Harvard Pilgrim’s Patrick Cahill Tries To Make Sense of It All

The 40-year-old has to guide one of the health insurer’s regional markets as the ACA continues to evolve. His course? Keep strengthening ties with providers.

“We help our providers understand which members they need to reach out to and ensure that they’re compliant with their care plan,” says Patrick Cahill, Harvard Pilgrim’s vice president of regional markets for eastern Massachusetts.

There’s a YouTube clip from August 2013 that features Patrick Cahill speaking outside a conference room at the Mainebiz Health Care Forum. He’s discussing the challenges employers and beneficiaries face if they want to participate in the ACA exchanges. Cahill, who is now Harvard Pilgrim Health Care’s vice president of regional markets for eastern Massachusetts, was then a member of Harvard Pilgrim’s government affairs team.

In the clip, he offers concise advice for Harvard Pilgrim beneficiaries and, mostly, employers. Large employers don’t face the tough challenges that small employers and individuals face, he counsels, but large employers should be cognizant of how to manage new responsibilities under the ACA and avoid penalties.

His message to enrollees and employers is that there’s going to continue to be a lot of public policy change. “There’s clearly a huge opportunity to help our members navigate an ever-increasingly complex system in a better way,” says Cahill, who’s held his current position for three years.

Harvard Pilgrim, often rated among the best health plans in the country, is on a value-based campaign—although it is using the soft-power strategy of inducements and grants, not strong-arming providers into the arrangements. One way Harvard Pilgrim does this is through its annual quality grants program. In 2017, Harvard Pilgrim funded 14 initiatives in Maine, Massachusetts, and New Hampshire designed to improve care delivery and reduce costs within a variety of care delivery models. Recipients have used the quality grants to upgrade behavioral health and telehealth services and tighten up management of serious illnesses and drug costs. Over the past 17 years, Harvard Pilgrim has funded more than 270 initiatives totaling more than $19 million.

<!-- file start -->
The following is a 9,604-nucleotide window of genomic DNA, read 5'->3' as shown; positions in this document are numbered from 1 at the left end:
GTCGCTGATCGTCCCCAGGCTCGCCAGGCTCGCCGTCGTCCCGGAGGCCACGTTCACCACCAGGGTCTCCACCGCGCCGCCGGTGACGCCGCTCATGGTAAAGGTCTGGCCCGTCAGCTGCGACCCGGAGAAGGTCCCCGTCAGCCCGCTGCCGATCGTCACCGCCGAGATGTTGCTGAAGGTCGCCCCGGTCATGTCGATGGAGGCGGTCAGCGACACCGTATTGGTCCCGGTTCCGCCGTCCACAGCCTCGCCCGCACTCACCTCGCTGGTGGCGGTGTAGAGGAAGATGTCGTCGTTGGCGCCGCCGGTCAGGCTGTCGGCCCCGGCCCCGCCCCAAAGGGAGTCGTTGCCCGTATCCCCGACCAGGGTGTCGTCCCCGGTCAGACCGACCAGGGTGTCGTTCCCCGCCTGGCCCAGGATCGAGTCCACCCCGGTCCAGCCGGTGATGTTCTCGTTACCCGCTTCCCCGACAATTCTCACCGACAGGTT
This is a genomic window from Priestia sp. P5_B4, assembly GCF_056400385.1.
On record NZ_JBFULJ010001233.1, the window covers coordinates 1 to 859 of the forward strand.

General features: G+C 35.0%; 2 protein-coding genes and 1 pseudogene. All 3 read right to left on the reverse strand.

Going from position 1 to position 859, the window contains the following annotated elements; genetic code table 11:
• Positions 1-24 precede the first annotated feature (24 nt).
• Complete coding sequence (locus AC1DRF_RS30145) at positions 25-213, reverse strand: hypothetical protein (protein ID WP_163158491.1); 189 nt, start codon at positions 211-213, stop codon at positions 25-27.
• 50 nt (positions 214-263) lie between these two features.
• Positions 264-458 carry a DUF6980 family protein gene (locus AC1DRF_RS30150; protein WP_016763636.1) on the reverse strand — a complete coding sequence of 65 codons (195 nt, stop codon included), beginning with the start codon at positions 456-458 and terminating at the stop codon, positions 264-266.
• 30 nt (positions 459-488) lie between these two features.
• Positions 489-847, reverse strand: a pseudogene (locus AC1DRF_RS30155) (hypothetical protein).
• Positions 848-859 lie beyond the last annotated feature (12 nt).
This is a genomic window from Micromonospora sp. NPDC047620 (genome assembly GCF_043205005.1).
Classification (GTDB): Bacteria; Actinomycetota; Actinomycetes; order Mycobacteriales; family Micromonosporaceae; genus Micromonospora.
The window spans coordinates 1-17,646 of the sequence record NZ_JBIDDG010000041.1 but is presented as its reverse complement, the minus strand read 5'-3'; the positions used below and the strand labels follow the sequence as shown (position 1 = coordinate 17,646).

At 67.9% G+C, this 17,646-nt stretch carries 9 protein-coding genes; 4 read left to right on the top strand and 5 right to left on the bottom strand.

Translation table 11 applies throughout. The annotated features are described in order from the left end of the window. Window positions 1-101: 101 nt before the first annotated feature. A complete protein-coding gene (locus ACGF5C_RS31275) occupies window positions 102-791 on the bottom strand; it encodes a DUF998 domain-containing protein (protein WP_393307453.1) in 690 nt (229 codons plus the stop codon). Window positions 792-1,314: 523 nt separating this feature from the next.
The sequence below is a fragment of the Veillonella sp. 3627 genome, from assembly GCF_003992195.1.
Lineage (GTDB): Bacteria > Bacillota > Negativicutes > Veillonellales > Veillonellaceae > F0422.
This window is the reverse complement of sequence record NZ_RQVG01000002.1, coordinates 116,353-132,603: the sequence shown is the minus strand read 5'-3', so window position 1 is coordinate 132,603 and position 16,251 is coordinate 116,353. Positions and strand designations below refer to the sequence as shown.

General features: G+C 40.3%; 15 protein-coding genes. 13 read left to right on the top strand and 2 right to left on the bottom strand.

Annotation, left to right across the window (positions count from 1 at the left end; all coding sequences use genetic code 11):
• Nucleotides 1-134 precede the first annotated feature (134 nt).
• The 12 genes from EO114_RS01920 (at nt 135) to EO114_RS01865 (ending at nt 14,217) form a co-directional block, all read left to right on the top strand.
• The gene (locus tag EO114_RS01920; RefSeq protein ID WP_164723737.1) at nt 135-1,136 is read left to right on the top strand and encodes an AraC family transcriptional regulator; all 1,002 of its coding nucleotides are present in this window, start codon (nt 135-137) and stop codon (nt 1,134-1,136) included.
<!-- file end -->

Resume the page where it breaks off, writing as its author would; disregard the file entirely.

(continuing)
“We are supporting these practices in stepping up with innovative ideas for issues such as substance use management, medication adherence, and improving the experience for LGBTQ patients—all to improve patient care throughout our region,” says Cahill.

Cahill says his most important duty is overseeing the profit and loss margins in his market. “That’s really the defined role. Within that, I have responsibility and oversight for our Massachusetts sales department and our provider-contracting folks for Massachusetts—the people that really work and negotiate with the hospitals and doctors. I get involved when they are reviewing an analysis or identifying strategic opportunities, or dealing with an escalated issue.”

How he got there

Cahill, who talks with the enthusiasm of a youth basketball coach, took a somewhat circuitous route to the present. He grew up in a suburb north of Boston and, after college, worked for a state senate legislative office while studying at Suffolk University Law School in Boston. After graduating in 2005, he clerked for Christopher J. Armstrong, chief justice of the Massachusetts Appeals Court, and then worked as the legal counsel for Richard Tisei, who was then the Republican minority leader in the Massachusetts State Senate.

“Obviously, health care has been and continues to be a huge public policy issue, a huge state budget issue,” says Cahill. “So, I got some understanding of the workings of the broader health care world and, certainly, the public policy discussions around that.”

Cahill started working for Harvard Pilgrim in 2011. “I worked in the government affairs and public policy areas as we implemented the Affordable Care Act,” Cahill recalls. “A lot of the work revolved around how we had to take in all the rules and requirements as they came on.” He deciphered their financial implications, such as those for the ACA risk-adjustment program.